Democratic lawmakers have spent months pushing a voter reform act known as the “For the People Act” that would essentially nationalize all elections and impose federal standards on voting procedures.
An attempt to move that legislation through the Senate failed this week, however, when an evenly divided chamber voted along party lines and Democrats failed to achieve the 60-vote threshold needed to advance the measure for debate.
Republicans stand united
According to The Hill, Senate Republicans are now catching flak from the other side of the aisle and some mainstream media figures for standing united in opposition to the bill and using the filibuster to block its progress.
Of course, even a few moderate Democrats — most notably, Sen. Joe Manchin (D-WV) — expressed their own misgivings about the partisan bill, and party leaders were called in to cajole them into ultimately supporting it.
Fox News reported that Manchin reached an agreement with Senate Democratic Leader Chuck Schumer (D-NY) shortly before the vote on the condition that a narrower and less controversial compromise he proposed would be the first amendment brought up for debate.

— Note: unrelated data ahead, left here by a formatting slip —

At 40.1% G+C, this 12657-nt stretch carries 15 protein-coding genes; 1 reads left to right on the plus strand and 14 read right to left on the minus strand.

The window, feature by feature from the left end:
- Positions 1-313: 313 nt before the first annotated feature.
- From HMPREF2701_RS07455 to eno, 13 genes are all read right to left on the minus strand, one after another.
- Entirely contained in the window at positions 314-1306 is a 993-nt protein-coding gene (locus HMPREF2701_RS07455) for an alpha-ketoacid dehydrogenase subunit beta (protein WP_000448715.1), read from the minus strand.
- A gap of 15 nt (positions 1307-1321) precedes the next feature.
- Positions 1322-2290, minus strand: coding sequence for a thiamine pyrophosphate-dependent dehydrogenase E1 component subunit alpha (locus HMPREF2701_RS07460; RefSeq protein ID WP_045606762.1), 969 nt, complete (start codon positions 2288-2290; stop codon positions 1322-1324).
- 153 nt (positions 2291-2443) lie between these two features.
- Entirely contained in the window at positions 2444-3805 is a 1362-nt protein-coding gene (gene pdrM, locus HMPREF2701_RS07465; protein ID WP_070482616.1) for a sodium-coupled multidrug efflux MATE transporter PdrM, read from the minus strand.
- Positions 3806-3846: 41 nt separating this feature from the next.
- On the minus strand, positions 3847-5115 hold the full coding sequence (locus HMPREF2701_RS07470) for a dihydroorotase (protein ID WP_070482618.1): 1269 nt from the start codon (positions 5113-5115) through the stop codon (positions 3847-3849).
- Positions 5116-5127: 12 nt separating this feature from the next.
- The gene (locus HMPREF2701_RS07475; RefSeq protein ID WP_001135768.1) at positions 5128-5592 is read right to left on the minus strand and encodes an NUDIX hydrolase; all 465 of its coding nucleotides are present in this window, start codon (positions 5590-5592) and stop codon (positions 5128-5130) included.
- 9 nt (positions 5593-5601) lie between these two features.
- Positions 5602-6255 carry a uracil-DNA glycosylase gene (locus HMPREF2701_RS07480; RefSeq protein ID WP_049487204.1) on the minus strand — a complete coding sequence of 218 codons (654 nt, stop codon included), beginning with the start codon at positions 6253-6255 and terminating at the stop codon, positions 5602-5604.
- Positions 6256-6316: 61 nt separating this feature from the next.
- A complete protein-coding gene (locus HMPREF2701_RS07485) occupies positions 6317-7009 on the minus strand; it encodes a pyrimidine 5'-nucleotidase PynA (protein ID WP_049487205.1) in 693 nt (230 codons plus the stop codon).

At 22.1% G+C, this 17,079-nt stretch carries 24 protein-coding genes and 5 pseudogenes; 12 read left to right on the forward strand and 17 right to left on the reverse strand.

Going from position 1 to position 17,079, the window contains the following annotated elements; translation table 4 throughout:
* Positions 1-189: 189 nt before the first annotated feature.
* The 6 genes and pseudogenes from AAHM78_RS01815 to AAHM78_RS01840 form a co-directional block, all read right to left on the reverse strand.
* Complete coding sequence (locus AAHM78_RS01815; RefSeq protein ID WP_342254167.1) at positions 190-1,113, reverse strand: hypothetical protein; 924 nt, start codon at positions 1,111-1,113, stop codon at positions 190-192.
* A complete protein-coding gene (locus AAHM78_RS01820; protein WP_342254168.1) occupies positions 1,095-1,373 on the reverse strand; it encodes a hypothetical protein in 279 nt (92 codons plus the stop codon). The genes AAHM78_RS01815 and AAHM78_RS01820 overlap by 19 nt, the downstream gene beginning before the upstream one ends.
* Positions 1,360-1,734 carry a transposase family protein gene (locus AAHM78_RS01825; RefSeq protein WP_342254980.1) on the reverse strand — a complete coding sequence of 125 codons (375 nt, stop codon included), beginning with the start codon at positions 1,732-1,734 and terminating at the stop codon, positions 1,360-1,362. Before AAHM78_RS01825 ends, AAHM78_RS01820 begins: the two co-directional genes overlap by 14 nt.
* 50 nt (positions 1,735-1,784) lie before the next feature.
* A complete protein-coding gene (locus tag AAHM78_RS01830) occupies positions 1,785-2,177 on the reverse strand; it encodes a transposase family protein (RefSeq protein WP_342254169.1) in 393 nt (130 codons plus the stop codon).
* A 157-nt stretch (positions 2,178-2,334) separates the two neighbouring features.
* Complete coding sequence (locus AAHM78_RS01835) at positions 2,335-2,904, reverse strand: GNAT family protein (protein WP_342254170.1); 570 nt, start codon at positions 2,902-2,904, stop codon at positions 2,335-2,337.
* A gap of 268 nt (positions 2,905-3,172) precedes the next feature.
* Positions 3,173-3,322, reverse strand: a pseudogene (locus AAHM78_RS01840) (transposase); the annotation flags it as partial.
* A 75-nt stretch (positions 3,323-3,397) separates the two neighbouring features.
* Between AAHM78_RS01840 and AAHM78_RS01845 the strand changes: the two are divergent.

The West Virginia Democrat’s deal with Schumer meant the party had all 50 of its members lined up in support of the legislation, but that fell well short of the 60 needed to close clear the filibuster hurdle.
By effectively wielding the procedural tool to their advantage, Republicans have likely added fuel to the fire among progressives clamoring to bring an end to the filibuster altogether.
“A brazen power grab”
With the filibuster out of the way, Democrats would only need to achieve 51 votes to advance a piece of legislation.
Nevertheless, prominent Republicans including Sen. Ted Cruz (R-TX) are heralding the latest effort to stymie the other party’s progressive agenda.
“This is a huge win for the citizens of the United States,” he said. “This is a huge win for democracy, and it’s a huge win for the integrity of elections.”
In his statement on the matter, Cruz called the legislation the “Corrupt Politicians Act” and detailed the ways he believes it would negatively impact the electoral system.
Lambasting it as “the most dangerous legislation” presented during his terms in office, the senator called it “an attempt by Senate Democrats of a brazen power grab to federalize elections and to ensure Democrats won’t lose control for the next 100 years.”